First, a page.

KEY INSIGHTS INTO THE NRCME TEST
Answer each question as though you are the driver’s PCP who is also their medical examiner.
- When to order a specific lab test such as a pulmonary function test (PFT), basic metabolic panel (BMP), complete metabolic panel (CMP), or a complete blood count (CBC). For example, a CMP contains the information needed monitor liver function, but a BMP does not. If you’re only interested in kidney function, you would order a BMP or solely a creatinine level.
Here are some additional points to remember as you prepare for the test:
– Alternate vision standard for monocular vision and MCSA-5871
– Note: The Jaeger vision chart measures near vision and is NOT a part of the physical exam
– Know how conditions such as cataracts, glaucoma, and retinopathy affect vision
– Xanthopsia is a dominantly yellow bias in vision due to a yellowing of the optical media of the eye predominantly caused by digoxin
– Xanthelasma Palpebrarum is a benign condition of soft yellow plaques on the inner aspect of the eyes. It is linked to conditions such as hyperlipidemia, diabetes, and thyroid dysfunction
– Strabismus is also known as cross-eyed
– Amblyopia is also known as lazy eye
– Nystagmus is an involuntary, rapid and repetitive movement of the eyes
– What does ANSI and ISO stand for
— To pass the audiometric test, you must have less than or equal to 40dB of hearing loss
— Hearing aides: must carry spare battery or spare hearing aide; Audiomentric test must be open field
– (click here for audiogram information)
– Otic diseases: Meniere’s, Vertigo
– Hearing Exemption
– What is a severe hypoglycemic episode and what are the guidelines?
– Deep Tendon Reflexes: decreased vs spastic and conditions that affect DTRs
– Jobe’s test is to diagnose anterior shoulder instability
– Hawkins–Kennedy Test is used to evaluate for muscular impingement of the shoulder due to injury
– Lasègue test (straight leg raise) is used to determine whether a patient with low back pain has an underlying nerve root sensitivity, often located at L5
– Phalen’s maneuver is a diagnostic test for carpal tunnel syndrome
– Anterior Drawer and Lachman tests are used to assess for possible rupture of the ACL of the knee
– What labs test for which organs?
– The most common diseases and symptoms affecting these organs
– Nerve roots and myotomes
– Seizures (nondiscretionary standard): provoked vs unprovoked, waiting periods, seizure exemption, medication = Depakote
– Parkinson’s: Sinemet, certify with mild symptoms
– Rhomberg’s test is used to check balance by having them stand with the feet together and the eyes closed and evaluating for any sway in their stance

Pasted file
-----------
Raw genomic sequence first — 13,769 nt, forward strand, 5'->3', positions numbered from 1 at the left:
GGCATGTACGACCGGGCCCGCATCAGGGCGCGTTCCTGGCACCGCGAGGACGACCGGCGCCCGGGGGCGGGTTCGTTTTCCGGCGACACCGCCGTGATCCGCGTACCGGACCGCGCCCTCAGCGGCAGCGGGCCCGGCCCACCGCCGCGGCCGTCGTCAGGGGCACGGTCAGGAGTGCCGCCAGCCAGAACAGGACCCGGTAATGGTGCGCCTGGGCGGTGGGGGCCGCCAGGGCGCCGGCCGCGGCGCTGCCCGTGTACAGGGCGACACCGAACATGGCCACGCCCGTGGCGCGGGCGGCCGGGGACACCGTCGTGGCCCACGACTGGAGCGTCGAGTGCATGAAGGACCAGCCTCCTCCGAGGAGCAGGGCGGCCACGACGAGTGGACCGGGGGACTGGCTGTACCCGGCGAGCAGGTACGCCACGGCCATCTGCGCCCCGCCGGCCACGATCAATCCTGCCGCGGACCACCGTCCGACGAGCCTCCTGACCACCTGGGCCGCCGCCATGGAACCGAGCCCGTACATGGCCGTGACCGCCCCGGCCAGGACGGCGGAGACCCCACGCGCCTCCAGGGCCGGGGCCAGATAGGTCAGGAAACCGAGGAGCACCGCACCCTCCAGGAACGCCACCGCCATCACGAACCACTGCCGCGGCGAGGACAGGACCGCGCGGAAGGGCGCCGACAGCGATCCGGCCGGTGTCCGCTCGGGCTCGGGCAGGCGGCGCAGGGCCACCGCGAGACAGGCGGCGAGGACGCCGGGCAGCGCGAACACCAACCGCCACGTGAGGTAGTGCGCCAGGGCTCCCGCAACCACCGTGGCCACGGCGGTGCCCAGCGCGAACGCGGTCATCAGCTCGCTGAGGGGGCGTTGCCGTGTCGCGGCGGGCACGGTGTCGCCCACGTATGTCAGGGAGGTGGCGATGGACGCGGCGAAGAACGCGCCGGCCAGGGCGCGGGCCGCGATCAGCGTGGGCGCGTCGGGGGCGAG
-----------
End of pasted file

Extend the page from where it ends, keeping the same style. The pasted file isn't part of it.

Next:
– Anticoagulants are not disqualifying
– The only absolutely disqualifying medication is marijauna
– Know medications created to treat a certian condition but are commonly prescribed for other conditions (Lamotrigine is an anticonvolsant commonly prescribed for Bipolar or other mental health conditions. Same as for Topamax, commonly used for headaches. The anti-depressant Wellbutrin (Bupropion) is commonly prescribed for smoking cessation.)
– Focus on opioids and mental health medications (Zyprexa is for schizophrenia)
– Guidelines/recommendations surrounding smoking
– Sleep Apnea
a. Risk factors/When to order sleep study
b. Sleep study results (AHI)
– For which conditions would an ECHO be ordered vs an ETT
– Coumadin: INR 2-3
– Xarelto/Pradaxa/Eliquis affect kidneys, consider checking creatinine
– Digoxin is derived from Digitalis. It is used for arrhythmias; It can cause xanthopsia which is a dominantly yellow bias in vision due to a yellowing of the optical media of the eye
– Hypertension guidelines
While taking the test, if you are unable to immediately identify the correct answer, go back and re- read the question very closely. If a second reading does not seem to help, make your best choice for the answer, and save the question into the review list and come back to it after you have worked through the complete test. Do not spend too much time on any one question. It’s important to move deliberately through the test.
At the end of two hours, or when you exit the test, you will get a score. The passing score for that test will be displayed along with your score. If you do not pass, you will be able to reschedule online the following day. There is no waiting period before you can retake the test.
Remember to Pace Yourself!
After taking the National Registry certification test, if you notice questions that you found were particularly challenging or that you feel should be better covered in the training or practice test, please feel free to contact us at contact@TeamCME.com.